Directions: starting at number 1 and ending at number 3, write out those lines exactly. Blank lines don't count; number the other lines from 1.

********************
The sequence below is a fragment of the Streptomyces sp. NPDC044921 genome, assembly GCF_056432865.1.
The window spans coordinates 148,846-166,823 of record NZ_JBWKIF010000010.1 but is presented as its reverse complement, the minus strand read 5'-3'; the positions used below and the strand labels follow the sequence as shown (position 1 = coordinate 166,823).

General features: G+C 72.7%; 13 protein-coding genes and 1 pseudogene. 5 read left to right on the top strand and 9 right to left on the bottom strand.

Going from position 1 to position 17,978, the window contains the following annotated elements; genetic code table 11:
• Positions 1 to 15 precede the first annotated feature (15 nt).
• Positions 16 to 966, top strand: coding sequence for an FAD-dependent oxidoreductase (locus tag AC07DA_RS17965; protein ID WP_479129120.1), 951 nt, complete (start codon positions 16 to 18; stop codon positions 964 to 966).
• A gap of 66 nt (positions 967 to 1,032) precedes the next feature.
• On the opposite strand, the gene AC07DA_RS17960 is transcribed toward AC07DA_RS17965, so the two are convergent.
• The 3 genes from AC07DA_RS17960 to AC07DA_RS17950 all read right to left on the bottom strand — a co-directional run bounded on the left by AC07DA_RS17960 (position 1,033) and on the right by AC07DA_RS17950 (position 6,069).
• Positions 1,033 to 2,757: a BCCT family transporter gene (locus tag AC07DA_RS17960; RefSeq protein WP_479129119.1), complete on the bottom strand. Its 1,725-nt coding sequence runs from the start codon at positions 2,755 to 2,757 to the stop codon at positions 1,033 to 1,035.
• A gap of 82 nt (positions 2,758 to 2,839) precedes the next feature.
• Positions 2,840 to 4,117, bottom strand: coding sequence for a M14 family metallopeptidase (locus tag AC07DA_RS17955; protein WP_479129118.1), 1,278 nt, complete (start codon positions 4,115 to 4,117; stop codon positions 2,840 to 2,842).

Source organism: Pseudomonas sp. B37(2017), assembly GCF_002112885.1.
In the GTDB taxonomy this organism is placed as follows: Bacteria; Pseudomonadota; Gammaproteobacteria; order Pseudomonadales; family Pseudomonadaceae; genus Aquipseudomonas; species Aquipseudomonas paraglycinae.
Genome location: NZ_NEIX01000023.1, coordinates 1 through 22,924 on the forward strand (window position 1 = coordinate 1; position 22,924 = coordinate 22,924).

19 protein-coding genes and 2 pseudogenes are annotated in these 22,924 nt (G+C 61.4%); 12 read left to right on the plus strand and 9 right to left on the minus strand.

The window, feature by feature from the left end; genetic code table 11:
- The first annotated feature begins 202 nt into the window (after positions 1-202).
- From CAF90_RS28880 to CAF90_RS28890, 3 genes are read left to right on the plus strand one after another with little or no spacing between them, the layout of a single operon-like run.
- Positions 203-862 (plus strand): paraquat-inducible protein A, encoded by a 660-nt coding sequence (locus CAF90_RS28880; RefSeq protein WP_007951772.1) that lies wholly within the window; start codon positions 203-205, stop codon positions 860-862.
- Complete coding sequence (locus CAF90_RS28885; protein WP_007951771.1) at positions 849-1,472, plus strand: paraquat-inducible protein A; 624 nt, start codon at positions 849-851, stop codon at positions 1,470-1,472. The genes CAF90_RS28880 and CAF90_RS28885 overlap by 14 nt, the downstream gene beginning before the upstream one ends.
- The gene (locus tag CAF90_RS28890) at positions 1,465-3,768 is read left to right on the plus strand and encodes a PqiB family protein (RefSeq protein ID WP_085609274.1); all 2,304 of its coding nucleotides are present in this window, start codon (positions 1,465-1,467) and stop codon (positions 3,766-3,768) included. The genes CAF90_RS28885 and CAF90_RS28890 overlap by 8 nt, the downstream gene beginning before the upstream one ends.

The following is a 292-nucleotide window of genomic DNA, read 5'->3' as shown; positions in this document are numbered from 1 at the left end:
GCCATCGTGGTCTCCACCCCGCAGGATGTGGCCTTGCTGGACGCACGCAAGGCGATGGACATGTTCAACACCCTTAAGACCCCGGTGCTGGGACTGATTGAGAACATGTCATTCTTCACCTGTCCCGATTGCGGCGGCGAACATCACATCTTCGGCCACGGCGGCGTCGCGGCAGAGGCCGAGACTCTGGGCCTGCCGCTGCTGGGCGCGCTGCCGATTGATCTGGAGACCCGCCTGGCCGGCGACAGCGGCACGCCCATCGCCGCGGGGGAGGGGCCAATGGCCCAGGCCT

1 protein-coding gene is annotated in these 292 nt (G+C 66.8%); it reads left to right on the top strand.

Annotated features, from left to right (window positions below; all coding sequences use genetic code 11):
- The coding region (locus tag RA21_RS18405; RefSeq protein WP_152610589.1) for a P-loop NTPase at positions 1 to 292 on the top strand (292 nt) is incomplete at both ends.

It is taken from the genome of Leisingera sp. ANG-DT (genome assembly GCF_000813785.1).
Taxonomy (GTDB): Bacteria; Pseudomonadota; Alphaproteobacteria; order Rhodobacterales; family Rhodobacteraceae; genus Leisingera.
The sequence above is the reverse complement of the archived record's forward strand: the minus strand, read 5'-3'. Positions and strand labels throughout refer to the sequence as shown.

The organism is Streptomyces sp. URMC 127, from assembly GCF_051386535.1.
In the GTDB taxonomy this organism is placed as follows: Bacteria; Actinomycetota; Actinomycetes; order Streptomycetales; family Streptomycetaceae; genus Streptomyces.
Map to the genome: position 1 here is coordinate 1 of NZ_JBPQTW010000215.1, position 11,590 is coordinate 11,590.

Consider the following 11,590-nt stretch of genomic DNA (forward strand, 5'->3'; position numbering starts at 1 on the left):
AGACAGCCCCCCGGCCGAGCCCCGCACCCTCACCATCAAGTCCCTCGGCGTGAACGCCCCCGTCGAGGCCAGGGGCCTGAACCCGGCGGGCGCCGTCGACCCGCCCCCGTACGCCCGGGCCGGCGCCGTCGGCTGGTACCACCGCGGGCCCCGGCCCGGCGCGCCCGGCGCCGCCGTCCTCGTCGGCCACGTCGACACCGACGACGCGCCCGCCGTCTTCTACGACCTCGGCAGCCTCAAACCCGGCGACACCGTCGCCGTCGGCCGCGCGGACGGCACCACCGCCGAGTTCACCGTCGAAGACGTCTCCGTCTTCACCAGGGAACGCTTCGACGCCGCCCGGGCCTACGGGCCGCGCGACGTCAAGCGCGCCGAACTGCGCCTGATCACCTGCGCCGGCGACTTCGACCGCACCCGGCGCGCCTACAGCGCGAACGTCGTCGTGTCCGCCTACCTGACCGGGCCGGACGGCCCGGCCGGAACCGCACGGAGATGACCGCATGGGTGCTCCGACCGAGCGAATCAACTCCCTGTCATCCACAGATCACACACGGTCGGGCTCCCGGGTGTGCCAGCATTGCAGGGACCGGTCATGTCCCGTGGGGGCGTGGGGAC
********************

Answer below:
The sequence below is a fragment of the Streptomyces sp. NPDC044921 genome, assembly GCF_056432865.1.
The window spans coordinates 148,846-166,823 of record NZ_JBWKIF010000010.1 but is presented as its reverse complement, the minus strand read 5'-3'; the positions used below and the strand labels follow the sequence as shown (position 1 = coordinate 166,823).

General features: G+C 72.7%; 13 protein-coding genes and 1 pseudogene. 5 read left to right on the top strand and 9 right to left on the bottom strand.